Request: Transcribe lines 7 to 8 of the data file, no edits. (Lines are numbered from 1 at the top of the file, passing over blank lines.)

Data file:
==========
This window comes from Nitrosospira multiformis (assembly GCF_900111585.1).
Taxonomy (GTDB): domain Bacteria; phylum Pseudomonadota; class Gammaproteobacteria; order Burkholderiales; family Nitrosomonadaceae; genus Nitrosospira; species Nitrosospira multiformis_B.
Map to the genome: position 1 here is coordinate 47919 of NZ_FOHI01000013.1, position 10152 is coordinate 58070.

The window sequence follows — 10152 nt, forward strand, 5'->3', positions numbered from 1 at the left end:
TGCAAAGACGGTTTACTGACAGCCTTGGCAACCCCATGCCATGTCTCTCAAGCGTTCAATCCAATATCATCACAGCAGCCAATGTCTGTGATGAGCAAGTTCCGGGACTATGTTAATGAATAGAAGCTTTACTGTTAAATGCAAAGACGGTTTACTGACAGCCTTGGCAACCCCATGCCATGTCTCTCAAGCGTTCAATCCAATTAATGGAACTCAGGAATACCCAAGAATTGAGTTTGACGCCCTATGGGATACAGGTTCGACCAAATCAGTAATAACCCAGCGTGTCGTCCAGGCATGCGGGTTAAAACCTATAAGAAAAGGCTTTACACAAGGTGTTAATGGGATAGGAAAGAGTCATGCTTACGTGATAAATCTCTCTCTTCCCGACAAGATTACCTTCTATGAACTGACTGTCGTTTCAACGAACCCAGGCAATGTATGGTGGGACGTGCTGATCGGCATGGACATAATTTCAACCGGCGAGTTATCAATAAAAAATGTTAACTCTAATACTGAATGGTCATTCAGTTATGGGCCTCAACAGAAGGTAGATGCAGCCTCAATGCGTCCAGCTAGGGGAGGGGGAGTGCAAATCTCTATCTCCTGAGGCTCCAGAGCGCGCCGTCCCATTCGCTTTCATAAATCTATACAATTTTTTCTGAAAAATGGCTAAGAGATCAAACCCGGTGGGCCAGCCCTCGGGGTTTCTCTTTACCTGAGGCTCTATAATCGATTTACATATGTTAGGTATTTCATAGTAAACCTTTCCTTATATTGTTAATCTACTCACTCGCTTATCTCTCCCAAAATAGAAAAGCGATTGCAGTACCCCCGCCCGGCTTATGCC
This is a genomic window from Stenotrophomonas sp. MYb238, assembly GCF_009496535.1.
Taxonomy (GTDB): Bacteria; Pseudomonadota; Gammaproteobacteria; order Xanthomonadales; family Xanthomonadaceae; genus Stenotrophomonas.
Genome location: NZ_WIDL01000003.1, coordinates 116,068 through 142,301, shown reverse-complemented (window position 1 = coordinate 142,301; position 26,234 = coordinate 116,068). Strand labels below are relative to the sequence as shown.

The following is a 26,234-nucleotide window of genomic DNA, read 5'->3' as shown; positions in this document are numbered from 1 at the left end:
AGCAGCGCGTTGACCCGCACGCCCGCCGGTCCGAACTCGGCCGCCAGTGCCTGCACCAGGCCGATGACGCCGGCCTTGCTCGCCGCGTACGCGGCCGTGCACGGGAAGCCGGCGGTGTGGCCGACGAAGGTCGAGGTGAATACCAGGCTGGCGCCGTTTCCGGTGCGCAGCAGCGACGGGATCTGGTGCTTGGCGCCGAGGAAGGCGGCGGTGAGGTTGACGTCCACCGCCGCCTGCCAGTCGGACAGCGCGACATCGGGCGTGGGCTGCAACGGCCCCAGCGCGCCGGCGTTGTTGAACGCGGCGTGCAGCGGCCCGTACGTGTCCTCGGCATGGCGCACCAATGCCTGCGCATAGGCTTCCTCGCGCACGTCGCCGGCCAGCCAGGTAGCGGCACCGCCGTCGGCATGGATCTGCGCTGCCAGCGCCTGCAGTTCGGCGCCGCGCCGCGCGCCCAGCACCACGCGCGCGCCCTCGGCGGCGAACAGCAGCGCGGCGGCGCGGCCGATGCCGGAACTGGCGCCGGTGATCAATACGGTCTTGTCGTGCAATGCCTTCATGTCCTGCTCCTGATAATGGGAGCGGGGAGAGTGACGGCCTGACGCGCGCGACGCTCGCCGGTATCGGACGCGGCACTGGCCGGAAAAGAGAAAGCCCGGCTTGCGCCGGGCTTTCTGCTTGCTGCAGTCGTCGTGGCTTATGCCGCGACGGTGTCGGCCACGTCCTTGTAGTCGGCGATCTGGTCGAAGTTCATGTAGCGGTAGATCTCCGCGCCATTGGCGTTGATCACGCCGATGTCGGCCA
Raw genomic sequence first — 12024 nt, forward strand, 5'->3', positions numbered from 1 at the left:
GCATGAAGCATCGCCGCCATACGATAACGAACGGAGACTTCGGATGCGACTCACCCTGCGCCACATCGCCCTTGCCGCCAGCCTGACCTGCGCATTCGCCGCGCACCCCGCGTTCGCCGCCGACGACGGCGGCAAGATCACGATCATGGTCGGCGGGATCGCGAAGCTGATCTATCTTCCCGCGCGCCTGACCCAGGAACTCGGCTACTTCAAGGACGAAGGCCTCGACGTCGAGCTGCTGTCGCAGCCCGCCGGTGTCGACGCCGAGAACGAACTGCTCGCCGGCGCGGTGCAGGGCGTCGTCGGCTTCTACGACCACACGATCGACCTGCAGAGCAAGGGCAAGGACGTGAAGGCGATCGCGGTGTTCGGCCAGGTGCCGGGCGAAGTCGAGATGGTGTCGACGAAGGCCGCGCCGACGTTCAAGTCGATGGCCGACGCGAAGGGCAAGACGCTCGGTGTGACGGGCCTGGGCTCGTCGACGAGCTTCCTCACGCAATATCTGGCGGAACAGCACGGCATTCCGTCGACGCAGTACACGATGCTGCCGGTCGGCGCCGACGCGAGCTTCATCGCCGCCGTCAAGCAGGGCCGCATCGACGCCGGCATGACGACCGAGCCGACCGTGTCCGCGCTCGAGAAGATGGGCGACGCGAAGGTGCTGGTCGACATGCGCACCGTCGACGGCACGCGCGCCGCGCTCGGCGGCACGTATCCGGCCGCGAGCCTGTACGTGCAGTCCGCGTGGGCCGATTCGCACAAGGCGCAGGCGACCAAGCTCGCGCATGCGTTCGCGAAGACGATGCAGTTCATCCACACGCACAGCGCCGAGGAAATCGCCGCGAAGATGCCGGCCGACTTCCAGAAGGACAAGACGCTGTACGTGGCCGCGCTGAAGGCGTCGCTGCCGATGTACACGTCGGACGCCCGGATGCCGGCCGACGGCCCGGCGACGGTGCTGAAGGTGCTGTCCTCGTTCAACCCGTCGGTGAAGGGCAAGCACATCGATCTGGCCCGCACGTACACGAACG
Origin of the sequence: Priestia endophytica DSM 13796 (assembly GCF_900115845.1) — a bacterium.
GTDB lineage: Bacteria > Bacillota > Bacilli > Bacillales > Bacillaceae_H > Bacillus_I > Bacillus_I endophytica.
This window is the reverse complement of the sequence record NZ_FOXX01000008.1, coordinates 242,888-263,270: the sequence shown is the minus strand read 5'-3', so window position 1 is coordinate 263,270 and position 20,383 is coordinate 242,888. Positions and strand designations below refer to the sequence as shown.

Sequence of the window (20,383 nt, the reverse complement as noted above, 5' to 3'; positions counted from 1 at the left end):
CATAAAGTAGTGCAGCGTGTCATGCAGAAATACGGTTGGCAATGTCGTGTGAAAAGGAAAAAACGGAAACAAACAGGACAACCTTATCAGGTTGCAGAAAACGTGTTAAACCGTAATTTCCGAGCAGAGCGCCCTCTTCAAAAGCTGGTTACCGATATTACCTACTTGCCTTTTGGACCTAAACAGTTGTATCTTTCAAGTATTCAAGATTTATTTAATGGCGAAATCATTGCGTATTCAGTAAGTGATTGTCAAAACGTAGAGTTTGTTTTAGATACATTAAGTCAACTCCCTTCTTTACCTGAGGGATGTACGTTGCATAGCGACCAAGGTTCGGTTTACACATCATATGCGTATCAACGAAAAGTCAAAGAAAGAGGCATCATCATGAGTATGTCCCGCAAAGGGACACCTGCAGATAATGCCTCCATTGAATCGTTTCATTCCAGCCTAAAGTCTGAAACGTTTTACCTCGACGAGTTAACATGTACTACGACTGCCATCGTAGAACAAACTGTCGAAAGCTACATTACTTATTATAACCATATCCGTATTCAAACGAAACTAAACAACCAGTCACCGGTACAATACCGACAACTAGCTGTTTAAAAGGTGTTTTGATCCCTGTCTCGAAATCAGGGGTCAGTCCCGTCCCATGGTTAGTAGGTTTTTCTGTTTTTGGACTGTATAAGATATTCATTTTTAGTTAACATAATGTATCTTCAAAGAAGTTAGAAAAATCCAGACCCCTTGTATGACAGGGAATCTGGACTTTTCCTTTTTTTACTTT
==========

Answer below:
Taxonomy (GTDB): Bacteria; Pseudomonadota; Gammaproteobacteria; order Xanthomonadales; family Xanthomonadaceae; genus Stenotrophomonas.
Genome location: NZ_WIDL01000003.1, coordinates 116,068 through 142,301, shown reverse-complemented (window position 1 = coordinate 142,301; position 26,234 = coordinate 116,068). Strand labels below are relative to the sequence as shown.